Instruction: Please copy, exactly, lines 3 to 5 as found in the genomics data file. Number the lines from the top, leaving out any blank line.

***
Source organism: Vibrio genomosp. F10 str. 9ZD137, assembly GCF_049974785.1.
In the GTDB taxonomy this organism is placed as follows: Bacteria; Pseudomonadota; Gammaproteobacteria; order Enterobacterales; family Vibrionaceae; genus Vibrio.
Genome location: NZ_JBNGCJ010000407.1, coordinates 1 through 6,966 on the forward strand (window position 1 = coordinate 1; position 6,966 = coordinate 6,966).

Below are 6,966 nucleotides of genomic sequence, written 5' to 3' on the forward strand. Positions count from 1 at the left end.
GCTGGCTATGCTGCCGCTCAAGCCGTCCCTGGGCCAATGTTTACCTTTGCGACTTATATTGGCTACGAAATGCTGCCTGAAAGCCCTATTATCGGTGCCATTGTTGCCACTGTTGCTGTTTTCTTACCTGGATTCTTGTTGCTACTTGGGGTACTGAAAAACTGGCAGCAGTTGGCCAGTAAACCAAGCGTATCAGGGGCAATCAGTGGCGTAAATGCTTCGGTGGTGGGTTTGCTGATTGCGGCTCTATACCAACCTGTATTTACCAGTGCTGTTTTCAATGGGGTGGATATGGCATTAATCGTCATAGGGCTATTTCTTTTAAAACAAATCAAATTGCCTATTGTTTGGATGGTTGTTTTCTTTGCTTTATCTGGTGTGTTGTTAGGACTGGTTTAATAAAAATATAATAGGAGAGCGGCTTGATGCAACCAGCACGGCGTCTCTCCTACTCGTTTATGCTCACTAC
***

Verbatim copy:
Genome location: NZ_JBNGCJ010000407.1, coordinates 1 through 6,966 on the forward strand (window position 1 = coordinate 1; position 6,966 = coordinate 6,966).

Below are 6,966 nucleotides of genomic sequence, written 5' to 3' on the forward strand. Positions count from 1 at the left end.
GCTGGCTATGCTGCCGCTCAAGCCGTCCCTGGGCCAATGTTTACCTTTGCGACTTATATTGGCTACGAAATGCTGCCTGAAAGCCCTATTATCGGTGCCATTGTTGCCACTGTTGCTGTTTTCTTACCTGGATTCTTGTTGCTACTTGGGGTACTGAAAAACTGGCAGCAGTTGGCCAGTAAACCAAGCGTATCAGGGGCAATCAGTGGCGTAAATGCTTCGGTGGTGGGTTTGCTGATTGCGGCTCTATACCAACCTGTATTTACCAGTGCTGTTTTCAATGGGGTGGATATGGCATTAATCGTCATAGGGCTATTTCTTTTAAAACAAATCAAATTGCCTATTGTTTGGATGGTTGTTTTCTTTGCTTTATCTGGTGTGTTGTTAGGACTGGTTTAATAAAAATATAATAGGAGAGCGGCTTGATGCAACCAGCACGGCGTCTCTCCTACTCGTTTATGCTCACTAC